Have you ever wondered where the name Jesus comes from, or what it means? The name Jesus is from the same Hebrew root name as Joshua - pronounced like Yeshua - and it means "savior" or "deliverer." You might remember the Biblical story and children's song about Joshua who "fought the battle of Jericho...and the walls came tumblin' down..." One girl at a youth group meeting several years ago confessed that as a young child she thought the words to that little ditty were "Joshua bought a bottle of cherry coke." But I digress...

Anyway...Joshua delivered his people, the House of Joseph, and other tribes of the Israelites, from 40 years of wandering in the wilderness into the Promised Land. He finished the job of the Exodus that Moses had begun but was prevented by God from completing. Alas, the Promised Land was not to be a forever thing. Eventually the Israelites end up dividing their kingdom in two, getting into some battles with the Babylonians and Assyrians and having many of their people dispossesed of land and tribe as they were exiled by the Babylonians.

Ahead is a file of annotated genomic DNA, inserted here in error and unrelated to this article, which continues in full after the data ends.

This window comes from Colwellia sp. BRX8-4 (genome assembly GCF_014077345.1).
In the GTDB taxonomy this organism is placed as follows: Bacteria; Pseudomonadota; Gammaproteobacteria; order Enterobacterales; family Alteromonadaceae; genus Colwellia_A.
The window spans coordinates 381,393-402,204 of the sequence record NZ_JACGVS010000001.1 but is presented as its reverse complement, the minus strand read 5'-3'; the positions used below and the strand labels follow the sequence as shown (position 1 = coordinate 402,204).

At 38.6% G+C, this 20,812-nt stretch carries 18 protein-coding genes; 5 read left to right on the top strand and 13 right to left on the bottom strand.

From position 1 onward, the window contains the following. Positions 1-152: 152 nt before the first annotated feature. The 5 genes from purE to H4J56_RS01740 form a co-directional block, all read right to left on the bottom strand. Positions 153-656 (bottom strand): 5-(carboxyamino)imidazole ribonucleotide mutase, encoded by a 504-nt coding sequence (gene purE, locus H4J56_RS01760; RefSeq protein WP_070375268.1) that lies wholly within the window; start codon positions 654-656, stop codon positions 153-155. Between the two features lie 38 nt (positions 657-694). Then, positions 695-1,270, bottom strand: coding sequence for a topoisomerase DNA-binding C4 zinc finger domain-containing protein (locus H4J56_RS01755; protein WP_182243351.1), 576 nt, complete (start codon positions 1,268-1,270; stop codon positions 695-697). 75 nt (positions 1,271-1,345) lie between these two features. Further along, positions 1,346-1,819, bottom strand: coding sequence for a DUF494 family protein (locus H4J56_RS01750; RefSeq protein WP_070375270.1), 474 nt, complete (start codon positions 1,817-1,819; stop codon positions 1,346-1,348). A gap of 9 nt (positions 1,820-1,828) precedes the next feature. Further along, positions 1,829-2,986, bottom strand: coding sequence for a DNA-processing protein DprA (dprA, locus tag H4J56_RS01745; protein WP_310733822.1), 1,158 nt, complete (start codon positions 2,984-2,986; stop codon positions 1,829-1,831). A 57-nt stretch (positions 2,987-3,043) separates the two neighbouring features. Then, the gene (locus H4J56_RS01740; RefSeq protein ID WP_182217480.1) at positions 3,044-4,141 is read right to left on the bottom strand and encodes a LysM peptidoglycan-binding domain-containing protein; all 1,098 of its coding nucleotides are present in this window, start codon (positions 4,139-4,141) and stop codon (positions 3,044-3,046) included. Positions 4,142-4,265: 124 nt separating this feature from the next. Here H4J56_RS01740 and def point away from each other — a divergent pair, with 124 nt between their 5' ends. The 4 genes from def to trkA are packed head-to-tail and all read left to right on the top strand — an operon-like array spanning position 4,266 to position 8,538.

The Biblical book of Isaiah is filled with prophecies of hope and expectation for the lost, exiled and eventually repatriated Israelites. It is here in Isaiah that we hear of the Good News prophecy of the Savior: "For a son has been born for us, a son has been given to us, and dominion has been laid on his shoulders; and this is the name that he has been given, "Wonder-Counsellor, Mighty-God, Eternal Father, Prince of Peace..." [New Jerusalem Bible translation]. Fitting, isn't it then, that the one who receives the Holy Name of Jesus (Yeshua) is in fact the Savior foretold in Isaiah and the one who finally and decisively fulfills the Promise of Release (exodus). "Then as now, people longed to be freed from evils: political, social, and spiritual. The name of Jesus calls to mind the true freedom which is ours through Jesus the Christ."*

Jesus, Mighty-God, lands us in that place of Promise and restarts that work that was begun in the beginning in creation. It is through the Name of Jesus that we can be released from oppression in our own lives. It is through the Name of Jesus that we can be made a new creation.

So, Happy New Year! Celebrate the fullness of this day. And claim the potential fullness of the coming year. Let's celebrate the end of this first day of the new year with this prayer: Eternal Father, you gave to your incarnate son the holy name of Jesus to be the sign of our salvation: Plant in every heart, we pray, the love of him who is the Savior of the world, our Lord Jesus Christ; who lives and reigns with you and the Holy Spirit, one God, in glory everlasting. Amen."*

*Both the prayer and the quote are from the Episcopal Church's Publication, "Lesser Feasts and Fasts, 1991"